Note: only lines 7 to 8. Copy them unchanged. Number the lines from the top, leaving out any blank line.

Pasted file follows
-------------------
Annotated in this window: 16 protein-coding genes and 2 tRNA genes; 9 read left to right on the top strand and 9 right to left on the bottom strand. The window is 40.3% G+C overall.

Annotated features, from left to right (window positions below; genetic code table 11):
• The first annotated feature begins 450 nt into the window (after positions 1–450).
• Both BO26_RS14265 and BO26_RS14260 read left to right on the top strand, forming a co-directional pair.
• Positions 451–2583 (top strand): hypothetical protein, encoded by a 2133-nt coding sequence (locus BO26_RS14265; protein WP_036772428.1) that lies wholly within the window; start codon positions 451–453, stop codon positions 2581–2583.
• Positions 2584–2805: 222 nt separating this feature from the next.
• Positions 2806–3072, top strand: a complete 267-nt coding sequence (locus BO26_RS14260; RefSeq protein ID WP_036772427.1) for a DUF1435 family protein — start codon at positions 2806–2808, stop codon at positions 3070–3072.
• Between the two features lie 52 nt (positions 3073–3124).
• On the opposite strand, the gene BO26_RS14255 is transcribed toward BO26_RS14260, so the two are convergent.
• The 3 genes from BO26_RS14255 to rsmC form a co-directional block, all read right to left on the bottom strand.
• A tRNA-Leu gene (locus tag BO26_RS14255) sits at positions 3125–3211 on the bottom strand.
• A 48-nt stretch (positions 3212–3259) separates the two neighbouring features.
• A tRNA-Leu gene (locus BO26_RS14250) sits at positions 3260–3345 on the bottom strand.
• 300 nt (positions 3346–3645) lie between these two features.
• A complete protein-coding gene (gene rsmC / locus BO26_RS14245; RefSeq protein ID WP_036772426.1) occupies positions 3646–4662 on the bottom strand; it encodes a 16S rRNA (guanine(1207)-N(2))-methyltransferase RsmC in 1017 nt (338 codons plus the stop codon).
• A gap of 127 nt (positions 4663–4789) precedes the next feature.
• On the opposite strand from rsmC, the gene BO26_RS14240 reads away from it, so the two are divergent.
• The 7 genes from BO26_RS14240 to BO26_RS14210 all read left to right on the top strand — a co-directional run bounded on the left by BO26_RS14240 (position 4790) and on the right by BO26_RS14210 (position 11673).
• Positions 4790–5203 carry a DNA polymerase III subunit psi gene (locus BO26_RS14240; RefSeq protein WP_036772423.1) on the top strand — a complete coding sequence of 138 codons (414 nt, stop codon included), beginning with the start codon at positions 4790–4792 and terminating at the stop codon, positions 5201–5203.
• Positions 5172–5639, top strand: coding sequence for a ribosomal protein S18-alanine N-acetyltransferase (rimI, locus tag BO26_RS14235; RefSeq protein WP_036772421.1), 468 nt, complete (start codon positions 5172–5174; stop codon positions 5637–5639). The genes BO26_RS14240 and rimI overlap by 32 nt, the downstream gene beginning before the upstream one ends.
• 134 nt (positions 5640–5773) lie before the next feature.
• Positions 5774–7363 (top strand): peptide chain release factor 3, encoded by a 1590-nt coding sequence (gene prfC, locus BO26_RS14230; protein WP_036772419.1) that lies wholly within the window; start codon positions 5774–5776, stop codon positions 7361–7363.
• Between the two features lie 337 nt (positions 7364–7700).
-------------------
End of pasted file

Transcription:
• Positions 2806–3072, top strand: a complete 267-nt coding sequence (locus BO26_RS14260; RefSeq protein ID WP_036772427.1) for a DUF1435 family protein — start codon at positions 2806–2808, stop codon at positions 3070–3072.
• Between the two features lie 52 nt (positions 3073–3124).